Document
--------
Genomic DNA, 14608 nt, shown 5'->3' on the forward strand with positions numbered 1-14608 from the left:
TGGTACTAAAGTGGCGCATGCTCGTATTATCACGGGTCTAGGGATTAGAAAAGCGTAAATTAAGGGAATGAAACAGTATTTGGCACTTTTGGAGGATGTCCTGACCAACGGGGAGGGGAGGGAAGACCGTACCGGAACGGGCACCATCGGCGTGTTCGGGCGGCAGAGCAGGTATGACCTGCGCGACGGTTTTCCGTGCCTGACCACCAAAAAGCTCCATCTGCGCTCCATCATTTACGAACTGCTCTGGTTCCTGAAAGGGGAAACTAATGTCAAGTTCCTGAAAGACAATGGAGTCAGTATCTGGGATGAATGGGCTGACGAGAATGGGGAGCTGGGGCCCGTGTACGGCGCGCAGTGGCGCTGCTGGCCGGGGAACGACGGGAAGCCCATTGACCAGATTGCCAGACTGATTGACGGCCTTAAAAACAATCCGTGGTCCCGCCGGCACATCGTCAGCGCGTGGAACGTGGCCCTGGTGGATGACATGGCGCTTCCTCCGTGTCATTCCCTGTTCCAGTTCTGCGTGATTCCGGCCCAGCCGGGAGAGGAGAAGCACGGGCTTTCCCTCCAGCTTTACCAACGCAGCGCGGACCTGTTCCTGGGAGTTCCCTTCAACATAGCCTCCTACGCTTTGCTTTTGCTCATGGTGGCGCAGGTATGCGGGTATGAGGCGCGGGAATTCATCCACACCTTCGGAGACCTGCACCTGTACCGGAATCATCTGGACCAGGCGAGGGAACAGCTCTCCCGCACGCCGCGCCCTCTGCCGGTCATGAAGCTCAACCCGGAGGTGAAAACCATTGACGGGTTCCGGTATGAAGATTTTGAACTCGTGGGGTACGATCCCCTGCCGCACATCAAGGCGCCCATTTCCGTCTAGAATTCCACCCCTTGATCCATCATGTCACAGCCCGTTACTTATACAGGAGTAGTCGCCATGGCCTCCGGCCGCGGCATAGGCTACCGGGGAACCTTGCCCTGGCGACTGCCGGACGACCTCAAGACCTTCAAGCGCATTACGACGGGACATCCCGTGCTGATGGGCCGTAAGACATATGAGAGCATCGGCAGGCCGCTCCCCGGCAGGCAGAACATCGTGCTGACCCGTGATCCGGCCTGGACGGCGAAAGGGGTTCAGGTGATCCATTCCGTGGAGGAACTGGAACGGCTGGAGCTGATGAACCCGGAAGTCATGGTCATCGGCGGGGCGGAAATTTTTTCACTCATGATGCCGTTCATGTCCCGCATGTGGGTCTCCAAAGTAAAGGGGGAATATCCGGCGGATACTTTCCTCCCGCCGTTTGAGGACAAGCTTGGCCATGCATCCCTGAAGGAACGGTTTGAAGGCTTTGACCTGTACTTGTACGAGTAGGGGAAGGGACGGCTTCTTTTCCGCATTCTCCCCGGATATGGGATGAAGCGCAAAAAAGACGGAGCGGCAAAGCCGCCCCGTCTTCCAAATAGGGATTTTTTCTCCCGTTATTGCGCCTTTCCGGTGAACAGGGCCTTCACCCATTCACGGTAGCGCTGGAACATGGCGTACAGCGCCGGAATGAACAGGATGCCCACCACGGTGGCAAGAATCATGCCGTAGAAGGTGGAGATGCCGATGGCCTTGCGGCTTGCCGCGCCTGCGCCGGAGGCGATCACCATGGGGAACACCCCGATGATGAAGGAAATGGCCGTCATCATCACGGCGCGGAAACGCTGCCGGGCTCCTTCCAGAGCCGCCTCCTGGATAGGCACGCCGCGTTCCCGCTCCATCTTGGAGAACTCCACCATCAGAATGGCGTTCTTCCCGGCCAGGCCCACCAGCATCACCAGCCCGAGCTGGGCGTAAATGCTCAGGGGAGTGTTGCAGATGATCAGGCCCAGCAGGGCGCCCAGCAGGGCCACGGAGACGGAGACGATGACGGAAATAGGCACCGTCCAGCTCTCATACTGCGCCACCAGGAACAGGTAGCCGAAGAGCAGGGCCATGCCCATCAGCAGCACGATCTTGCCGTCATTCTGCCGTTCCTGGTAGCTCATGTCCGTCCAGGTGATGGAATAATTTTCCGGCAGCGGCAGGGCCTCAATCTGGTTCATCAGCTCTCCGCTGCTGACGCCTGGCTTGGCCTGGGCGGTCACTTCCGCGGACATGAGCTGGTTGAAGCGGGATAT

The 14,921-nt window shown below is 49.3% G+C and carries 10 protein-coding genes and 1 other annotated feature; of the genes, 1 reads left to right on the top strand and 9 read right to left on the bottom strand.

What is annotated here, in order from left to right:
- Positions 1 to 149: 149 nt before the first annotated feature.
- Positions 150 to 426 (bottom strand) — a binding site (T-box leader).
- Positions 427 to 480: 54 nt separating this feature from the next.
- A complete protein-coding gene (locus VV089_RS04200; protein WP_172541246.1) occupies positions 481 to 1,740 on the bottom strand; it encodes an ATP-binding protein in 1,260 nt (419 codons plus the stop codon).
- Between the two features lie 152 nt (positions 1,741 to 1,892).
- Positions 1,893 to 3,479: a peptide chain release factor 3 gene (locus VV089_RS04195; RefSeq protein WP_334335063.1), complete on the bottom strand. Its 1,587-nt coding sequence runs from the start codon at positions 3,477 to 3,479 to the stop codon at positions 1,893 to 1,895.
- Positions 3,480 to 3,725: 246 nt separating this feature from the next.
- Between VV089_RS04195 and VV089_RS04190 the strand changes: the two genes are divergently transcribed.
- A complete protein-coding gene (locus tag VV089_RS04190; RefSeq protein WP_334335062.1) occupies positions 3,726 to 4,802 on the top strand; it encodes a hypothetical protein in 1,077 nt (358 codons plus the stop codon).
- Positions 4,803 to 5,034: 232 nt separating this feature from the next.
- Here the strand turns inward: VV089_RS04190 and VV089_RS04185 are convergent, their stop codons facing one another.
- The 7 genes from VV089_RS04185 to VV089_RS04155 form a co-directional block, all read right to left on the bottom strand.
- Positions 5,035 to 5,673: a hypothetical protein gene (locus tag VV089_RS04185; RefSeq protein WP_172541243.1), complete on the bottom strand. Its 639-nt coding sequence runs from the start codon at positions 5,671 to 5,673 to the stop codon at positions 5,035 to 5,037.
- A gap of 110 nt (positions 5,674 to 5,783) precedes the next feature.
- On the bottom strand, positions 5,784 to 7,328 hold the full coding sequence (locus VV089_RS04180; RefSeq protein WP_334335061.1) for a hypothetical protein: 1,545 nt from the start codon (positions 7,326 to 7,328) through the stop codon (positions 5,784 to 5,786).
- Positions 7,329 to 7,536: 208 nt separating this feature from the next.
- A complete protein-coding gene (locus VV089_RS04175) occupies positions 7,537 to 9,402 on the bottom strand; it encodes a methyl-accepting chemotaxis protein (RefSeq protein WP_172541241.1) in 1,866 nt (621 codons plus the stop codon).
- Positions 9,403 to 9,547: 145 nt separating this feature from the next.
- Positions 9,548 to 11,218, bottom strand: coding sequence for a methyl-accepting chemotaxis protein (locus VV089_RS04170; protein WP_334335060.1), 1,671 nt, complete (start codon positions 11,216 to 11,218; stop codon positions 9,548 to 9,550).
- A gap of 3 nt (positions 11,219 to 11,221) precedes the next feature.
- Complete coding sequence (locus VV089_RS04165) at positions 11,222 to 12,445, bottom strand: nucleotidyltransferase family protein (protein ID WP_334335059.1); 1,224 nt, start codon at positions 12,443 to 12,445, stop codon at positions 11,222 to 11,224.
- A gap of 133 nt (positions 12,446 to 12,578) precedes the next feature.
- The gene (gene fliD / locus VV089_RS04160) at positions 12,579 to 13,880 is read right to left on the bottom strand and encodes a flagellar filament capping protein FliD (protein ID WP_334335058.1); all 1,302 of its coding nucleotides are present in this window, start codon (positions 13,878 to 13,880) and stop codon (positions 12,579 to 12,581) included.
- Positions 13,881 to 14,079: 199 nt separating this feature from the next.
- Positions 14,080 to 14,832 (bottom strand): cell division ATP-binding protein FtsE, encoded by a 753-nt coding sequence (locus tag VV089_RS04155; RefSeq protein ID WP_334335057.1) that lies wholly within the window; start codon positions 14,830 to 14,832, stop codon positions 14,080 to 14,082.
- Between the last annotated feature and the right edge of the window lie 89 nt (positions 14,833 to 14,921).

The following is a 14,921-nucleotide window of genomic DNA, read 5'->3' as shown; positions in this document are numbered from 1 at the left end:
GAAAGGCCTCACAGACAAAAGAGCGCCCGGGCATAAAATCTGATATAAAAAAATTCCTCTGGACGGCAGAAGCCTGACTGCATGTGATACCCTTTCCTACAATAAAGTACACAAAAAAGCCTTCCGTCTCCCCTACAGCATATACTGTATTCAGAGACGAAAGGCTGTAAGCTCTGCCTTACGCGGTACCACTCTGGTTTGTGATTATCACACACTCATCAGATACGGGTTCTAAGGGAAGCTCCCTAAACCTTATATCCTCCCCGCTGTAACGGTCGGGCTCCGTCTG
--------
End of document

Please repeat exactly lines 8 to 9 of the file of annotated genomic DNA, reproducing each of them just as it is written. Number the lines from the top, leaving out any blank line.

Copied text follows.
- A complete protein-coding gene (locus VV089_RS04200; protein WP_172541246.1) occupies positions 481 to 1,740 on the bottom strand; it encodes an ATP-binding protein in 1,260 nt (419 codons plus the stop codon).
- Between the two features lie 152 nt (positions 1,741 to 1,892).